The recent Pew poll suggesting that 18 percent of Americans incorrectly believe that the President is a Muslim incited a fierce reaction and spurred a seemingly exasperated Obama to dismiss the rumors during an interview with NBC's Brian Williams. But as pressure mounts on the White House to denounce the apparently pervasive belief, at least one observer doesn't think that Americans are actually saying what they mean to pollsters.
Gary Langer, founder of Langer Research associates (which provides polling services to ABC News), is skeptical that voters actually "believe" that Obama is a Muslim. Instead he posits that they are saying this to pollsters in order to "throw verbal stones at that which they actively dislike." He explains:
People in fact may voice an attitude not as an affirmed belief – a statement of perceived factual reality – but rather as what my colleagues and I have taken to calling “expressed belief” – a statement intended to send a message, not claim a known fact. ...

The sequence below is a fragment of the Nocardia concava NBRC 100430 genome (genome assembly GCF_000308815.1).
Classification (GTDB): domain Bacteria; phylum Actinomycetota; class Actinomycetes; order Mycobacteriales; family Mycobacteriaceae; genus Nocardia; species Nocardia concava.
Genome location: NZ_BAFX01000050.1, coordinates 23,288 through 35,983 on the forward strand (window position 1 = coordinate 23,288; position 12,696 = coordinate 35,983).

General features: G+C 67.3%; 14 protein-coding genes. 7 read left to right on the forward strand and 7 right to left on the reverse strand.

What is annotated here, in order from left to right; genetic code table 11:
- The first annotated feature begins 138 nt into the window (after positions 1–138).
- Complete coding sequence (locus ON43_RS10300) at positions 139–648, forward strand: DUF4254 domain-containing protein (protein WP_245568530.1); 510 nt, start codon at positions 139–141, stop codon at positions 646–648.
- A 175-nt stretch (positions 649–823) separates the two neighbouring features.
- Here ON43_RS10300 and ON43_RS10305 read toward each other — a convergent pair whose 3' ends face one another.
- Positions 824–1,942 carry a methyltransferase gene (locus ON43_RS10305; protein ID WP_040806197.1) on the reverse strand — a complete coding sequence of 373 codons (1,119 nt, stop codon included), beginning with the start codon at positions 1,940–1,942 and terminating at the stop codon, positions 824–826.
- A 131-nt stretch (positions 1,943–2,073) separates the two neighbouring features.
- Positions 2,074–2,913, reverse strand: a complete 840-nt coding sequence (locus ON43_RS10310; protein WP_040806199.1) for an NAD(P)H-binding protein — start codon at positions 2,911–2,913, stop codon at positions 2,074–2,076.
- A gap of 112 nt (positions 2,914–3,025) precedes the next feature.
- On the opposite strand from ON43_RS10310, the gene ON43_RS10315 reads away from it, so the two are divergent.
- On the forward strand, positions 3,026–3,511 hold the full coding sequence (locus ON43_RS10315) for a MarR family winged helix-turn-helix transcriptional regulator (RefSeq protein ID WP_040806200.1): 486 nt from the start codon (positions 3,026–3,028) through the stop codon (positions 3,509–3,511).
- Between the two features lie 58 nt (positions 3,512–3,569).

There are many celebrated examples. Saying the moon landing was staged is an easy way to express skepticism of the federal government. ... And calling Barack Obama a Muslim is - for people who see this as a negative attribute - a handy way to say you don't like the guy.
Langer also notes that the amount of people who believe Obama is a Muslim is tied directly to his rising disapproval rating:
This concept not only explains the expressed “belief” that Obama’s a Muslim, but its recent rise. Disapproval of the president has grown, including strong disapproval. The growing roll of strong disapprovers provides a larger pool of individuals looking for opportunities to voice that sentiment. Socialist? Yep. Born in Kenya? Sure. Muslim? You betcha.
And also wonders how many of those who "believe" Obama is Muslim were fed the answer by pollsters or came up with the word themselves:
Pew’s question offers a list of options for Obama’s religion - “is he Christian, Jewish, Muslim, Buddhist, Hindu, atheist, agnostic or something else?” It was followed by a Time magazine question that offered only “a Muslim or a Christian”; in that one even more, 24 percent, called Obama a Muslim.